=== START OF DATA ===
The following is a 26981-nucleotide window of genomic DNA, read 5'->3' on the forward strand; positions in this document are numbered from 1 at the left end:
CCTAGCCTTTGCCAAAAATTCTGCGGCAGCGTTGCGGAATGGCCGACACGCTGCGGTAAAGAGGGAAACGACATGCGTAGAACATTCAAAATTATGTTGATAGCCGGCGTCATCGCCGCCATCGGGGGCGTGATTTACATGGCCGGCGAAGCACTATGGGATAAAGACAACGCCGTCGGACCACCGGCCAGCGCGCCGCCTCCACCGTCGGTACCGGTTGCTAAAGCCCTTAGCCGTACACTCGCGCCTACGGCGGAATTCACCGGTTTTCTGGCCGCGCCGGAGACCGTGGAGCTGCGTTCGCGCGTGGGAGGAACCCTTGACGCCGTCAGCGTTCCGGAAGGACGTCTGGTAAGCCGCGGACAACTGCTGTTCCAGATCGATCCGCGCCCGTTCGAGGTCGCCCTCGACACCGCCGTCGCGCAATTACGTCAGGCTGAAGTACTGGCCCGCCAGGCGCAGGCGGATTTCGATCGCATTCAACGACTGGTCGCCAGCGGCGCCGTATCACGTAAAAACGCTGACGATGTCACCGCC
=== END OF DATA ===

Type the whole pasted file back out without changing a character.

The following is a 26981-nucleotide window of genomic DNA, read 5'->3' on the forward strand; positions in this document are numbered from 1 at the left end:
CCTAGCCTTTGCCAAAAATTCTGCGGCAGCGTTGCGGAATGGCCGACACGCTGCGGTAAAGAGGGAAACGACATGCGTAGAACATTCAAAATTATGTTGATAGCCGGCGTCATCGCCGCCATCGGGGGCGTGATTTACATGGCCGGCGAAGCACTATGGGATAAAGACAACGCCGTCGGACCACCGGCCAGCGCGCCGCCTCCACCGTCGGTACCGGTTGCTAAAGCCCTTAGCCGTACACTCGCGCCTACGGCGGAATTCACCGGTTTTCTGGCCGCGCCGGAGACCGTGGAGCTGCGTTCGCGCGTGGGAGGAACCCTTGACGCCGTCAGCGTTCCGGAAGGACGTCTGGTAAGCCGCGGACAACTGCTGTTCCAGATCGATCCGCGCCCGTTCGAGGTCGCCCTCGACACCGCCGTCGCGCAATTACGTCAGGCTGAAGTACTGGCCCGCCAGGCGCAGGCGGATTTCGATCGCATTCAACGACTGGTCGCCAGCGGCGCCGTATCACGTAAAAACGCTGACGATGTCACCGCC